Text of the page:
Sometime in 1972

I got a call to run ouit to Loretto to take some pix of wind damage to St. Miehael's church. When I got there I saw a small moonscape, a few fallen trees.

Since I had been experimenting with different films at the time, I loaded a roll of infrared b/w film, and was rewarded with a few very dramatic views (none suitable for newspaper, of course).

Directly under that fallen tree, I knew I would find the tomb of Prince Demetrius Gallitzin, the Russian prince that brought Catholicism to the Alleghenies.

A quick general lookaround revealed the damage was contained almost completely to the area of the crypt.

I shifted back to Tri-X to make some money shots.

Several trees had blown down, but only this one hit anything significant, and there was virtually no damage outside that iron fence, other than the uprooted trees themselves.

A few steps closer, I could see the damage was really, really, REALLY localized.

I dug out this roll mostly because I remembered those IR frames, and wanted to try making an art piece out of one of them.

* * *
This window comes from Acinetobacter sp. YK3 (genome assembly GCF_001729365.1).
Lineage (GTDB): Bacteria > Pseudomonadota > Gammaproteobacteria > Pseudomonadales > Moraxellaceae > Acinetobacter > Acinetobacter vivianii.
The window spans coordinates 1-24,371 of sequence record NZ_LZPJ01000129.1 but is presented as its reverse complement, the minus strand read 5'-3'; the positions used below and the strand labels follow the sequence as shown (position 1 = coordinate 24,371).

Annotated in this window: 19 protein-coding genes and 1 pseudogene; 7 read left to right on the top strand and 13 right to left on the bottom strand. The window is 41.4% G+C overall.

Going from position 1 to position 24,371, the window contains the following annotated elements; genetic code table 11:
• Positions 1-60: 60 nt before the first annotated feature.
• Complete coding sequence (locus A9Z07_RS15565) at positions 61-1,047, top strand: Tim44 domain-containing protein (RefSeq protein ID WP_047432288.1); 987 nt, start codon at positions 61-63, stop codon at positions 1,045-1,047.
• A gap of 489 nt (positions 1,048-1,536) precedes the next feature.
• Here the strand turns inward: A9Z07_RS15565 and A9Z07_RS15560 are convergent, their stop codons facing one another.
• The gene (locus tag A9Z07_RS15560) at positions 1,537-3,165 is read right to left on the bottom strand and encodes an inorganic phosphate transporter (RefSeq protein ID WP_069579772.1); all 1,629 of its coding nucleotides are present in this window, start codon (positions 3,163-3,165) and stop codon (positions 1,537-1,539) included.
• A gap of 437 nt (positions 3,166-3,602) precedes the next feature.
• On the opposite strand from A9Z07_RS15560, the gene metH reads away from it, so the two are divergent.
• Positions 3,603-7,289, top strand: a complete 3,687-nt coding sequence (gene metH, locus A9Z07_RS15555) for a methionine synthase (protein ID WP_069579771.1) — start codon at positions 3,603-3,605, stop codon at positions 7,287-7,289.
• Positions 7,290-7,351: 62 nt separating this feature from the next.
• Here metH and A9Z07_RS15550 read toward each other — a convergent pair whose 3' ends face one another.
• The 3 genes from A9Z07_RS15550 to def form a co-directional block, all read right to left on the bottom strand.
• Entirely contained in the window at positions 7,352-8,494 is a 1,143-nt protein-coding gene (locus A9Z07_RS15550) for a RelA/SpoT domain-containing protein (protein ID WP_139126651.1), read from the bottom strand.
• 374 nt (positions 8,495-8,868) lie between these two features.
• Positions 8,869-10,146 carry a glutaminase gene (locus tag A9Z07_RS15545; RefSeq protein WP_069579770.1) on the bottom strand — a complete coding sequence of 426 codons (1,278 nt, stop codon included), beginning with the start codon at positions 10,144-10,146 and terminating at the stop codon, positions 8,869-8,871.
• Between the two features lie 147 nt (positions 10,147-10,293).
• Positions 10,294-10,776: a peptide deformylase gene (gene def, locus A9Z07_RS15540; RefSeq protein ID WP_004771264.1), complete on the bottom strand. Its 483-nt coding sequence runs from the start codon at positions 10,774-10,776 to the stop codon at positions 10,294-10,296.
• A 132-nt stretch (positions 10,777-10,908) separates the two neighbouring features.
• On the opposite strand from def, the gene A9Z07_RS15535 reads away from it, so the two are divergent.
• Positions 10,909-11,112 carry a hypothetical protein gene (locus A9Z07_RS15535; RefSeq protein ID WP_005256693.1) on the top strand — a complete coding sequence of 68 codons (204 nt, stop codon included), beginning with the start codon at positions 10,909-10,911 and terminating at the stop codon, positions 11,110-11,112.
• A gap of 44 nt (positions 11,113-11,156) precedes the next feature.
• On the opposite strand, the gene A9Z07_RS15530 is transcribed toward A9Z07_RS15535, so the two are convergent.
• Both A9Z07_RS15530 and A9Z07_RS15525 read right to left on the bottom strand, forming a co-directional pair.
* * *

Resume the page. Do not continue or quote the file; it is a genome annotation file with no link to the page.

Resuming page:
But here I sit, with the V-Twin engine of my personal waybac machine throbbing between my knees and I have to reflect:

With most excellent hindsight, I wonder just what else happened in the Priest Prince's church that day in the early 'seventies.

When I was studying to be an insurance underwriter, I would have instantly classified the damage claim for this as an "Act of God" and denied any cash damages to the property owner.

For the record, the "officail" church of Gallitzin's priesthood was a little chapel which still stands in a field near Hastings. It is an humble structure (but has Tiffany windows).

St. Michael's in Loretto is a much grander place, with many more rooms. There is a monestary and a convent nearby, and a university that claims allegience as well.